In the longer run, the list of beneficiaries expands massively. Households can enjoy more reliable and cheaper energy simply by charging up their battery storage during off-peak hours for use at peak times when electricity costs are higher. As an initiative in Portugal showed, using repurposed electric vehicle batteries in this way could cut energy bills by 40%.

Reusing batteries is good news for the environment. Research suggests reducing the demand for new batteries in this way could cut greenhouse gas emissions from making batteries by as much as 56%.

The long list of benefits of giving electric vehicle batteries a second life, then recycling their materials, is enticing. Given the scale of the potential economic and environmental gains, along with the countless jobs such work can create, batteries could be more generous in their afterlife than in their first incarnation in electric vehicles.

  • Electric vehicles
  • Mining
  • Recycling
  • battery life
  • Lithium-ion batteries
  • Battery metals
  • Repair and reuse
  • Better Cities
  • Battery electric vehicles
  • Batteries for electric vehicles
  • EV batteries

Carbon Footprint of Lithium-Ion Battery Production (vs Gasoline, Lead-Acid)

The carbon footprint of lithium-ion battery production poses significant harm to the environment.

This environmental impact begins from the phase of lithium mining and continues well into the manufacturing process for these batteries.

Due to their effects on the environment, it is important that you learn about the carbon footprint of the lithium-ion batteries used in your electric vehicle (EV), phone, and tablet.

This helps you understand the environmental damage that you might be contributing to, and how you can erase those emissions using a family earth defenders carbon offset.

To assist you through this learning curve, this complete guide explains the carbon footprint of lithium-ion batteries in terms of their mining and production, as well as their comparison vs gasoline and lead-acid batteries.

The Carbon Footprint of Lithium-Ion Battery Production: Environmental Impact of Lithium Mining

Many people wonder about the carbon footprint of electric cars vs gasoline, and because of the footprint of the batteries used and the fossil fuels burned to generate electricity, the difference to the planet is negligible.

Lithium is a natural metal that is mined from the Earth. Precisely, modern mining methods for lithium consist of sourcing it from saltwater lakes, underground water, as well as underground clay or ores.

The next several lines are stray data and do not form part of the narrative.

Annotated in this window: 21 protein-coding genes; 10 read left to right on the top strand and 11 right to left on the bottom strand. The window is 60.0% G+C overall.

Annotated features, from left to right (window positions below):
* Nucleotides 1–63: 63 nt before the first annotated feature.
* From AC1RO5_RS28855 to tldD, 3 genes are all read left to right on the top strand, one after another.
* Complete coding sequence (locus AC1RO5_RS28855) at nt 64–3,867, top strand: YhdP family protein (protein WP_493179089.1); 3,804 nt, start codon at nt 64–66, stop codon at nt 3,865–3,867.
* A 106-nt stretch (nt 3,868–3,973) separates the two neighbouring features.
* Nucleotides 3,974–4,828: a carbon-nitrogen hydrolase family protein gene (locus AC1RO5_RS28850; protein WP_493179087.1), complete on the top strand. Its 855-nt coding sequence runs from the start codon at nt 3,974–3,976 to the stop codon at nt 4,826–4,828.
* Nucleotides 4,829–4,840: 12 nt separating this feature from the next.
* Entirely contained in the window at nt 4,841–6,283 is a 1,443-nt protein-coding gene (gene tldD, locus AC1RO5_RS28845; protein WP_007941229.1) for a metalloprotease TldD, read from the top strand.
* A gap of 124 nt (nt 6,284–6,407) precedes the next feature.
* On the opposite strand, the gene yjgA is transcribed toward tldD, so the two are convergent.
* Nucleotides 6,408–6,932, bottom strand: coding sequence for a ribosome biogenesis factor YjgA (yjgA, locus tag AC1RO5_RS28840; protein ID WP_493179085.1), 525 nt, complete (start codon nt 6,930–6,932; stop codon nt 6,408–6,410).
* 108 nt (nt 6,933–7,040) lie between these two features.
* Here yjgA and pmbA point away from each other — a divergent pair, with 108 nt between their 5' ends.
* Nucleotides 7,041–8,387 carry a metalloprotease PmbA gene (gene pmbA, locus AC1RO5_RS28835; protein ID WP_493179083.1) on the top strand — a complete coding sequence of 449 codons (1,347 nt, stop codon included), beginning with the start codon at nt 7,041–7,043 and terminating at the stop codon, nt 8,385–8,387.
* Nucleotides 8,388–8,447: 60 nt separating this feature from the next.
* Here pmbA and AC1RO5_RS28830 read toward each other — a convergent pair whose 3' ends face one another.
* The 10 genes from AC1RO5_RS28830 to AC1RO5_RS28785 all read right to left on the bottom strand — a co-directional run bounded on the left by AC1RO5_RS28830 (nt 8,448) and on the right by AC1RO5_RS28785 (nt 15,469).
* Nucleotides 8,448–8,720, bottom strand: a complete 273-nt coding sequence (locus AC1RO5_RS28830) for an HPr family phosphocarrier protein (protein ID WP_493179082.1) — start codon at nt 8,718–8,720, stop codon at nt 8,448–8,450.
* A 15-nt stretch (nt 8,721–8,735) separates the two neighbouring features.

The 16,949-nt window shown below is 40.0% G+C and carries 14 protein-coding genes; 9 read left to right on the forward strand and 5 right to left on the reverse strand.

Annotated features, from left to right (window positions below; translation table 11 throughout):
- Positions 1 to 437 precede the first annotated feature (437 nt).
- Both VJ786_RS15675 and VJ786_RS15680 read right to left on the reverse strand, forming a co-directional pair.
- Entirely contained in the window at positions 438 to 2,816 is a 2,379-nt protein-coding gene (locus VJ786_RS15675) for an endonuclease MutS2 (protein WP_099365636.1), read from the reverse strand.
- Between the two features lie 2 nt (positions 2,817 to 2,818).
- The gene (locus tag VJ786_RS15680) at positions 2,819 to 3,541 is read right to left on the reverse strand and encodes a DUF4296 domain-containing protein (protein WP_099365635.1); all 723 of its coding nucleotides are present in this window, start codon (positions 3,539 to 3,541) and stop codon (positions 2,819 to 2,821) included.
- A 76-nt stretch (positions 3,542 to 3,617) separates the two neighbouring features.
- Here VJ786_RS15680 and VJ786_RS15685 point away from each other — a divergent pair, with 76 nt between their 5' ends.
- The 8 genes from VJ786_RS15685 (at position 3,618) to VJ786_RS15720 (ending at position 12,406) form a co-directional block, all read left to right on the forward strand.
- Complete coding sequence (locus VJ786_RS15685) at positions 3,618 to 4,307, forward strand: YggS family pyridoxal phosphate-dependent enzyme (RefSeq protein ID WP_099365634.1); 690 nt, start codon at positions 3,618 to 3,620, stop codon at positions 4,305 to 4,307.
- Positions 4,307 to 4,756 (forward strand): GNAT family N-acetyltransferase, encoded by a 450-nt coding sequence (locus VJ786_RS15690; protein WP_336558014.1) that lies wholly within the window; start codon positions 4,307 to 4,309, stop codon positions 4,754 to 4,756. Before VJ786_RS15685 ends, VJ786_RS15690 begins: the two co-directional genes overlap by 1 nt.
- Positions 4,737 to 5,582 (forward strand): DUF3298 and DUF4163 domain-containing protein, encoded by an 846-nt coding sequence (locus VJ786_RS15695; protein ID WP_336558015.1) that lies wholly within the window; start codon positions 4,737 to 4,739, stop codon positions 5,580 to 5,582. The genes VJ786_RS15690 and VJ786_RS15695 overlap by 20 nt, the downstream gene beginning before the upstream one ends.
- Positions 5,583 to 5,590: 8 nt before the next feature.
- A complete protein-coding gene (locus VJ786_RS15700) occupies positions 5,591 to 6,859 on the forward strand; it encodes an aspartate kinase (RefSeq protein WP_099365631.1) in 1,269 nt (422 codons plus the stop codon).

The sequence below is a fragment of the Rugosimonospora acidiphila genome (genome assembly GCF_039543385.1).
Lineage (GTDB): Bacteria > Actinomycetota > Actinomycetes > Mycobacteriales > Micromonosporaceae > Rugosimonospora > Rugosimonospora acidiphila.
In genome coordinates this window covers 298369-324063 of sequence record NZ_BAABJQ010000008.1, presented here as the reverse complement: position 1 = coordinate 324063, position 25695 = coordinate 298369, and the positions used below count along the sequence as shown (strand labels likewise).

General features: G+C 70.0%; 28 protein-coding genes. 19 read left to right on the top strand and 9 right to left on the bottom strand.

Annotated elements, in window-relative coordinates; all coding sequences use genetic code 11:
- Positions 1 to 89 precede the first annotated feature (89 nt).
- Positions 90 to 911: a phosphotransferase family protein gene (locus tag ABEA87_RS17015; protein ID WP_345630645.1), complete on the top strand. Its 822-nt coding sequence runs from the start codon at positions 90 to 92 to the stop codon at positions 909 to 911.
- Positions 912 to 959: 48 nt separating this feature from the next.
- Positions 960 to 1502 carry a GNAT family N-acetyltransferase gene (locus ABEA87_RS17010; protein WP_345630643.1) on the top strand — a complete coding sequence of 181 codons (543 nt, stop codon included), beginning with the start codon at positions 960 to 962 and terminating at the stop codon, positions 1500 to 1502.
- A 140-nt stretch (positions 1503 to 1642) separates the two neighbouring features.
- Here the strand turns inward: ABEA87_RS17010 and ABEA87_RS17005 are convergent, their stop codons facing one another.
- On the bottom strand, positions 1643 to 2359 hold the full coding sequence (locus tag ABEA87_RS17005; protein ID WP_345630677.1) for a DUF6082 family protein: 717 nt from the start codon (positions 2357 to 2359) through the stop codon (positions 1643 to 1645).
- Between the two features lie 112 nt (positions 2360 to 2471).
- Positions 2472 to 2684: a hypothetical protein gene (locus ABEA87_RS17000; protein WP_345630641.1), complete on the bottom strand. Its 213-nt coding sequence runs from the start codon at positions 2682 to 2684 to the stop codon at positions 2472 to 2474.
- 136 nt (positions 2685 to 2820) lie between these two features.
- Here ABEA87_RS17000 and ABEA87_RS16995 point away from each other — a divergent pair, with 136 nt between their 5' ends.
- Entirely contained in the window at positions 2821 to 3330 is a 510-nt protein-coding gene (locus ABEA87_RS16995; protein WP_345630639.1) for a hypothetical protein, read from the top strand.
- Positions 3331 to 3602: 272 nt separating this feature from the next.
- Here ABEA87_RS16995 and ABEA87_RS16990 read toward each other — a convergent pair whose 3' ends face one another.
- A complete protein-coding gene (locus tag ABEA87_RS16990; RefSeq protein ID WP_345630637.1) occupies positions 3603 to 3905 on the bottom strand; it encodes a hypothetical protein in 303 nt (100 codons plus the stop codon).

Once brine (saltwater) is extracted from lakes or groundwater storage (GSW) reservoirs, it is kept under sunlight for the water to slowly evaporate. This leaves dried natural salts as well as lithium particles behind.

This process can take at least a year. While efforts have been made to mine lithium from seawater, they have not been successful due to significantly high costs. 1

On the other hand, extracting underground clay or ores requires the mined elements to go through a detailed refinement process. In order to extract these elements from the earth, mines are built across lithium-rich areas. 2

Apart from its medicinal properties, lithium is utilized to manufacture lithium-ion batteries that are used in a variety of applications including consumer electronics and EVs. While these applications power communication devices and modern methods of transport, the environmental impact of lithium-ion batteries cannot be denied.

No matter which of the current mining processes are used for lithium, the Earth’s natural resources, flora and fauna, get affected during it.

This happens due to the production of carbon dioxide (CO2) and other greenhouse gases (GHGs) that get released into the environment during the lithium mining process. This makes the environmental impact of lithium mining to be quite significant. 3

The production of these batteries as well as their supply chain management contributes to this impact even further.

Once lithium-ion batteries have served their purpose, their disposal poses yet another challenge for the planet’s environment. This creates a direct connection between lithium-ion batteries and climate change.

Since almost everyone who uses modern devices now benefits from lithium-ion batteries in some shape or form, it is crucial for you to learn about the carbon footprint of lithium-ion batteries’ production and manufacturing processes.

This information not only helps you understand the impact that your cell phone, tablet, and EV is having on the environment but also lets you take proper measures to mitigate the involved risks to the planet.

Apart from assimilating the environmental impact of lithium-ion batteries vs gasoline and lead-acid batteries, it also allows you to know more about the societal, ecological, and geological harm that the practice brings to the table.

From there, it becomes easier for you to use tools such as a carbon calculator. You can also use a more specific tool like a car calculator which will help you determine how much carbon emissions your car releases whenever in use.

The tools will help you understand the effects that this seemingly clean source of power is having on Earth and its many inhabitants.